Problems Caused By Ants

Pomerix staff
Published: 8-May-2023
Updated on: 13-May-2023

Ants are important pests in agricultural and urban areas and can cause problems in so many different ways. Here, we will provide an overview of some of these problems.


Ants are a nuisance to homeowners, farmers, and property managers, as they can invade homes, gardens, agricultural fields, and business offices. Ants can crawl on many vertical and horizontal surfaces such as tree trunks, leaves and stems, soil, and irrigation pipes indoors, and floors, walls, kitchen countertops, pantry, bathroom, and kitchen sinks, and so on. They can even crawl on people’s faces and bodies, making them even more annoying. Nobody enjoys seeing an army of ants in their home.

Figure 1: Argentine ants feeding on hydrogels saturated with sugar water and a small amount of the chemical thiamethoxam. Image credit: Tom Campbell, Purdue Agricultural Communication

Damage to stored food

Ants can quickly locate and steal stored food from kitchens and in commercial spaces. Not only they can steal food, they also contaminate the food by laying down pheromones and dropping fecal matter, making the food unpalatable. Furthermore, ants are capable of contaminating food by harboring and transmitting bacteria, yeasts, and molds. If infested, stored food in homes and commercial food storage may have to be disposed of, leading to financial loss.

Protection of sap-feeding insects

Ants also tend and protect sap-feeding insects such as aphids, mealybugs, and scale insects. Through their mutualistic behavior, they protect these pests from natural enemies such as lady beetles, parasitic wasps, and hoverfly larvae, in exchange for honeydew. This mutualistic behavior is extremely detrimental to any garden and agricultural plant since it gives sap-sucking insects a much higher chance of survival and faster reproduction. When these plant pests get dislodged from their host plant through the action of storms or high-pressure water spraying, ants can bring them back onto the leaves to start their feeding activity again.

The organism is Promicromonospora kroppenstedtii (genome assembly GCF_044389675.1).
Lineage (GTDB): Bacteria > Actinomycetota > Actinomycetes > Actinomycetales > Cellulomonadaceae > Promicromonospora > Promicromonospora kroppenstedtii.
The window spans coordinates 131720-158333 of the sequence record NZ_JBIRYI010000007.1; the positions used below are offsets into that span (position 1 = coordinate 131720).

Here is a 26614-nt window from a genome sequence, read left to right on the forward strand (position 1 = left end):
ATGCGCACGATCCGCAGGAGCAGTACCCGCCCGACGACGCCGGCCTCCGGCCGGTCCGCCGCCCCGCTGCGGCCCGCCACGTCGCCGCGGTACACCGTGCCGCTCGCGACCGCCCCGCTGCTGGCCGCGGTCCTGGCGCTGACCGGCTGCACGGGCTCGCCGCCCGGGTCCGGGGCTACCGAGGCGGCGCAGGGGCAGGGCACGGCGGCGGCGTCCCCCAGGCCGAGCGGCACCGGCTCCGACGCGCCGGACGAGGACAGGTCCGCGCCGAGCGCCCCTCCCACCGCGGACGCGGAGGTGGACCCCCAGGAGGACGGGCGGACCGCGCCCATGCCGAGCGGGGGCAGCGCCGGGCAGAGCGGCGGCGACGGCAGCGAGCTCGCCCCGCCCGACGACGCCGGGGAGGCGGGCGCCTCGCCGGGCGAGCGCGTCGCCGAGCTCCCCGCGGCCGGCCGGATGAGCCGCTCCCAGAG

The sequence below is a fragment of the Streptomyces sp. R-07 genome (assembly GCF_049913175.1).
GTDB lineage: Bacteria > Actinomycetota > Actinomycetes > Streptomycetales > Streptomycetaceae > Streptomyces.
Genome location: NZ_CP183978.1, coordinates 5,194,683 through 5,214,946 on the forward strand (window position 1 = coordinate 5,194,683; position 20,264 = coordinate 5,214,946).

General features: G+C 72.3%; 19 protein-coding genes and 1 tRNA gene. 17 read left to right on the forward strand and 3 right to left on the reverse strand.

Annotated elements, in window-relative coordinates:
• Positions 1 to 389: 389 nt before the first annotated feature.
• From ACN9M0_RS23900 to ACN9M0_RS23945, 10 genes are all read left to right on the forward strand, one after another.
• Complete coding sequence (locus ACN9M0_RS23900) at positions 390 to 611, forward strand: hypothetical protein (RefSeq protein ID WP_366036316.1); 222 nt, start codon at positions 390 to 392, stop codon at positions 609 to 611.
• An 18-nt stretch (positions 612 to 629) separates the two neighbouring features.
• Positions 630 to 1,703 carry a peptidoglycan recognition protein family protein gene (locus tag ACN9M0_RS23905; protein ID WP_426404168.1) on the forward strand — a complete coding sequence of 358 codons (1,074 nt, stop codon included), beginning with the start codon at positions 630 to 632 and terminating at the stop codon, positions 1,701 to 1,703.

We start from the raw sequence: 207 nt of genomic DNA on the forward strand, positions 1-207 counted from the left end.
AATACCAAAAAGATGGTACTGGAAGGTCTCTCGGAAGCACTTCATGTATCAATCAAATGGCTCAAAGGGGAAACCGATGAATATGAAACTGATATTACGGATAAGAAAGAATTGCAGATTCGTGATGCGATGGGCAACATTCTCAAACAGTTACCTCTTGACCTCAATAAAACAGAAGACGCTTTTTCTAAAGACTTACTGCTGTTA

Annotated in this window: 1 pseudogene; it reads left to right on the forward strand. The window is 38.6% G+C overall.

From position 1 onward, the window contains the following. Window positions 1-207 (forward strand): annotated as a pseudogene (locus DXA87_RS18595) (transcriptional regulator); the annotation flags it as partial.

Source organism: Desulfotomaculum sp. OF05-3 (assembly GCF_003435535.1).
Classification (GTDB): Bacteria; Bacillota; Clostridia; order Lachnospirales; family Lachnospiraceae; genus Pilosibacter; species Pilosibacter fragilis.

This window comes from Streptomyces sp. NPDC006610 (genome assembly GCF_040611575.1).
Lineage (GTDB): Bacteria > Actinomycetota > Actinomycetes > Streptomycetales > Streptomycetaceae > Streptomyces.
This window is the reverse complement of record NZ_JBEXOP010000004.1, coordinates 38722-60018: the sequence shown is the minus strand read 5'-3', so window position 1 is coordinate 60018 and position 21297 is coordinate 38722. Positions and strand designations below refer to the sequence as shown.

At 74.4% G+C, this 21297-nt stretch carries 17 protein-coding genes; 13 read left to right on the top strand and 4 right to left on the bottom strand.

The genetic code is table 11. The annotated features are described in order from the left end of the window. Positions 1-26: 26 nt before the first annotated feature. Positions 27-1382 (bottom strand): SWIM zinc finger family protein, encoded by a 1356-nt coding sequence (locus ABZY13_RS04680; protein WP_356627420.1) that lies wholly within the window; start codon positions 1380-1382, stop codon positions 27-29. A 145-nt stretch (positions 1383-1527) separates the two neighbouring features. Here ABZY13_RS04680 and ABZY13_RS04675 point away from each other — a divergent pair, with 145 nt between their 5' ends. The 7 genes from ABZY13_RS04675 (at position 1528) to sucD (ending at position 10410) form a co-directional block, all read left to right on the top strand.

There are even ants that sting people and can cause pain, itching, discomfort, and in some rare cases an anaphylactic shock. These ants are especially problematic at school sites and any place where young children play. Stinging ants inject venom into their victim which can create long-lasting symptoms such as itching, pain, discomfort, skin rash, etc. Examples of stinging ants include harvester ants, big-headed ants, and fire ants. Harvester ants are particularly well adapted to living in dry sandy environments. These ants gather and store seeds in their nests. They are also known for their painful sting. Big-headed ants also sting to defend themselves against intruders.

Fire ants are diverse and include the common Southern fire ant and the infamous red imported fire ant also known as RIFA. RIFA is an important public health concern for its ability to sting and inject venom into the skin of humans, pests, birds, and any other animals. Their venom produces a wide range of reactions in people ranging from localized pain and swelling to anaphylactic shock and death. Its venom has an alkaloid nature which exhibits strong tissue-killing or necrotoxic activity. Necrotoxin is a toxin that kills tissue cells. The toxin is responsible for the pain and white pustules that appear after stinging. The pustules may appear shortly or after a few hours or a even few days after stinging. It is important to note that not all people react the same way to RIFA’s venom. This is similar to the bed bug biting reaction which can differ significantly from person to person.